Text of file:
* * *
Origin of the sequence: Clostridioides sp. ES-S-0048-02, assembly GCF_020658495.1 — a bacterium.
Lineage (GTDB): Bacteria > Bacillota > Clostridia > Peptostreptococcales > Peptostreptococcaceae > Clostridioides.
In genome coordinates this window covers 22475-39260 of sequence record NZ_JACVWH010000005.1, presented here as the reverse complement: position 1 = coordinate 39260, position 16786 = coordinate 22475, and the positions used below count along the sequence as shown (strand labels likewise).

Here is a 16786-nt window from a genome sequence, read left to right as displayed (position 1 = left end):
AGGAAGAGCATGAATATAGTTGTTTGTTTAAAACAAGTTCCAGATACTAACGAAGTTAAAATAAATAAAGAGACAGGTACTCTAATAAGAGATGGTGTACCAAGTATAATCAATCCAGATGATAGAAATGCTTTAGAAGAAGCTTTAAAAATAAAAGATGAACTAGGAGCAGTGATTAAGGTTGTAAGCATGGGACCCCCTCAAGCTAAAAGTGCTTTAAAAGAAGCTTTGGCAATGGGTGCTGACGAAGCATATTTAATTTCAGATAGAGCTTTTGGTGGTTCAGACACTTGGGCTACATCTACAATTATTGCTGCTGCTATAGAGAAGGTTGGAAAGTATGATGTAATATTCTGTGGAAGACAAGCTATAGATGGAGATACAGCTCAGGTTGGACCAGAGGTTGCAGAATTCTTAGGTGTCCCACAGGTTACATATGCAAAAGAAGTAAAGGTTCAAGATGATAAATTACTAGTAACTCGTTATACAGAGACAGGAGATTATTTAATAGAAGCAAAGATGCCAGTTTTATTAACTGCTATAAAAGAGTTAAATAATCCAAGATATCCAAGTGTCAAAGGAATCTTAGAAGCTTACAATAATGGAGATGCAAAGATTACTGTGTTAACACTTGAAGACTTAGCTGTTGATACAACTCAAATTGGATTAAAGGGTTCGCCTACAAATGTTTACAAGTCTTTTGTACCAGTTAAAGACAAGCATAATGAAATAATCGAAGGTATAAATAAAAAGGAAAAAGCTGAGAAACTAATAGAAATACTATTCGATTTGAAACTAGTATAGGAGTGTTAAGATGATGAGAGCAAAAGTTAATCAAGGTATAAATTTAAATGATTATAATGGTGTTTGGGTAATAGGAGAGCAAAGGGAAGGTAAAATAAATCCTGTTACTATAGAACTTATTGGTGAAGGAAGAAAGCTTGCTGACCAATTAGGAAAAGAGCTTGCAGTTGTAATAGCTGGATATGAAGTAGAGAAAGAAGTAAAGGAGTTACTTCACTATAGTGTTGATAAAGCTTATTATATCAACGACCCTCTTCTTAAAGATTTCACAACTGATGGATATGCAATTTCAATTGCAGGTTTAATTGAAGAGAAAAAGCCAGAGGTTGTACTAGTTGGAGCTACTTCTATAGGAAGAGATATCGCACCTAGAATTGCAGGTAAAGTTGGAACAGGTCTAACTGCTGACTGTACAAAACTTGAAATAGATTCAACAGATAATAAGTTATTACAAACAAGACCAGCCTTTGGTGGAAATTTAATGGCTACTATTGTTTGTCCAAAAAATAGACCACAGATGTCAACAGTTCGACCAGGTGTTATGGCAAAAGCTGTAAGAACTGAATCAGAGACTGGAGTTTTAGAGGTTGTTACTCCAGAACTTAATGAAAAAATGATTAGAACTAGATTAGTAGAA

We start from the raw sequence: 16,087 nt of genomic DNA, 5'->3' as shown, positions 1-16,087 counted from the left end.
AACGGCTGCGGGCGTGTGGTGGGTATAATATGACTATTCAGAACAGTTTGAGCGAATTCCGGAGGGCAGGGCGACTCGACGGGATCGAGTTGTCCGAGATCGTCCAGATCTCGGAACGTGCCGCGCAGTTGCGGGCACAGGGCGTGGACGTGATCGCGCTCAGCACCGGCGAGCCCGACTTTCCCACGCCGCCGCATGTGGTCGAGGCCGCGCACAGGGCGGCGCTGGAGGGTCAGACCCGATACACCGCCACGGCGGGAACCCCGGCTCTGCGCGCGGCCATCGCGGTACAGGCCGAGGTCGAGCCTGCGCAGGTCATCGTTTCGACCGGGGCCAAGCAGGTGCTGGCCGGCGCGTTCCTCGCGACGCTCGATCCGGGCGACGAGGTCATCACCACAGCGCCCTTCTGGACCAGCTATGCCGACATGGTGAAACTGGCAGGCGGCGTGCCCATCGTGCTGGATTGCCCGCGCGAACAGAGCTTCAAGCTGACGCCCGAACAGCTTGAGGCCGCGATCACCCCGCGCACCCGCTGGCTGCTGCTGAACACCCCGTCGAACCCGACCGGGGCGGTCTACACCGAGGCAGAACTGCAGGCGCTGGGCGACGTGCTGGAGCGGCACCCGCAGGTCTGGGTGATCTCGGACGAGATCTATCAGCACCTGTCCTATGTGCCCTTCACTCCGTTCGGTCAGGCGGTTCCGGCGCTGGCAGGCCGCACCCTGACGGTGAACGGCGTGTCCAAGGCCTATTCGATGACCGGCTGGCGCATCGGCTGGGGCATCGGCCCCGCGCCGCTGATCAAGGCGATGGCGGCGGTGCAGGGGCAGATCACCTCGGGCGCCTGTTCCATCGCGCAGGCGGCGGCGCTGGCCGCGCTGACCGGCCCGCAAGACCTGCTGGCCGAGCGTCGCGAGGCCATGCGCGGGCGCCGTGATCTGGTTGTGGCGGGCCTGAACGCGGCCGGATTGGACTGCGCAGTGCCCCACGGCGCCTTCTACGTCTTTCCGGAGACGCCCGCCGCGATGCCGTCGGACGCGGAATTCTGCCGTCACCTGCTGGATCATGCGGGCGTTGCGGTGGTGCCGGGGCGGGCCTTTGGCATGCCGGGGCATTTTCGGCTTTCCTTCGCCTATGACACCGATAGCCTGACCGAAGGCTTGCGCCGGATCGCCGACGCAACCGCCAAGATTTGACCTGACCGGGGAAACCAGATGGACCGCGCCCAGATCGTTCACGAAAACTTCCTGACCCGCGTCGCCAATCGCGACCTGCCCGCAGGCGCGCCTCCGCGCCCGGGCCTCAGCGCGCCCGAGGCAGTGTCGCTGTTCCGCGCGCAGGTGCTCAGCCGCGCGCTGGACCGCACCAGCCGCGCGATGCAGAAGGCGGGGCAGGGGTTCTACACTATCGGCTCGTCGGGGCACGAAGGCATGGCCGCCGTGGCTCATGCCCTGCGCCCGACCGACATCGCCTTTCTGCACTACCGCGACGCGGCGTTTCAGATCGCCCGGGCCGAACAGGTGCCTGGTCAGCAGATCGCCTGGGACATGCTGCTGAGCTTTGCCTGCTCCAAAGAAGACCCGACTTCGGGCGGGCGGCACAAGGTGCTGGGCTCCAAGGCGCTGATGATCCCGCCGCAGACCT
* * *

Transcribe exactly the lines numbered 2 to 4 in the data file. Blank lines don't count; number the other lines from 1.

Lineage (GTDB): Bacteria > Bacillota > Clostridia > Peptostreptococcales > Peptostreptococcaceae > Clostridioides.
In genome coordinates this window covers 22475-39260 of sequence record NZ_JACVWH010000005.1, presented here as the reverse complement: position 1 = coordinate 39260, position 16786 = coordinate 22475, and the positions used below count along the sequence as shown (strand labels likewise).

Here is a 16786-nt window from a genome sequence, read left to right as displayed (position 1 = left end):